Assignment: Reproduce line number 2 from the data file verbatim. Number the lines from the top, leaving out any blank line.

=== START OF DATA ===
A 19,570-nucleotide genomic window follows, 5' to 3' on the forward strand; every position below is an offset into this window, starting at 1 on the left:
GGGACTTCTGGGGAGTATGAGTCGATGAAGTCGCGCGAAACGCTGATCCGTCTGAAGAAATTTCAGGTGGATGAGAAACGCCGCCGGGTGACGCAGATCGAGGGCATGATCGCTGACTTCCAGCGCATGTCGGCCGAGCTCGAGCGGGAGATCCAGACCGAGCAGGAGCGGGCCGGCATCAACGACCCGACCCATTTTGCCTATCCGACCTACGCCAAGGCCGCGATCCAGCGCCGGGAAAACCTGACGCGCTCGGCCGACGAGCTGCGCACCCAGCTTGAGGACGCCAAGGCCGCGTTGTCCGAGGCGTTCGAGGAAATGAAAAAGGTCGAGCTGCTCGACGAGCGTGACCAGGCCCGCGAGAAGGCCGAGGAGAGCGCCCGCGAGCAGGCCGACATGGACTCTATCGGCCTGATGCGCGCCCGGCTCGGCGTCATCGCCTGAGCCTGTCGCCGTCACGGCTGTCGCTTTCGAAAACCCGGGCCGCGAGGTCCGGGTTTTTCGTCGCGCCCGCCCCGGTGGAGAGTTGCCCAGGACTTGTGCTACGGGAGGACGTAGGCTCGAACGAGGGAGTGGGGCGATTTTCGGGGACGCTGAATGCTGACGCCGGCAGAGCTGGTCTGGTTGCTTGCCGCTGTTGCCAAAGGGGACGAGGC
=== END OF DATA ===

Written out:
GGGACTTCTGGGGAGTATGAGTCGATGAAGTCGCGCGAAACGCTGATCCGTCTGAAGAAATTTCAGGTGGATGAGAAACGCCGCCGGGTGACGCAGATCGAGGGCATGATCGCTGACTTCCAGCGCATGTCGGCCGAGCTCGAGCGGGAGATCCAGACCGAGCAGGAGCGGGCCGGCATCAACGACCCGACCCATTTTGCCTATCCGACCTACGCCAAGGCCGCGATCCAGCGCCGGGAAAACCTGACGCGCTCGGCCGACGAGCTGCGCACCCAGCTTGAGGACGCCAAGGCCGCGTTGTCCGAGGCGTTCGAGGAAATGAAAAAGGTCGAGCTGCTCGACGAGCGTGACCAGGCCCGCGAGAAGGCCGAGGAGAGCGCCCGCGAGCAGGCCGACATGGACTCTATCGGCCTGATGCGCGCCCGGCTCGGCGTCATCGCCTGAGCCTGTCGCCGTCACGGCTGTCGCTTTCGAAAACCCGGGCCGCGAGGTCCGGGTTTTTCGTCGCGCCCGCCCCGGTGGAGAGTTGCCCAGGACTTGTGCTACGGGAGGACGTAGGCTCGAACGAGGGAGTGGGGCGATTTTCGGGGACGCTGAATGCTGACGCCGGCAGAGCTGGTCTGGTTGCTTGCCGCTGTTGCCAAAGGGGACGAGGC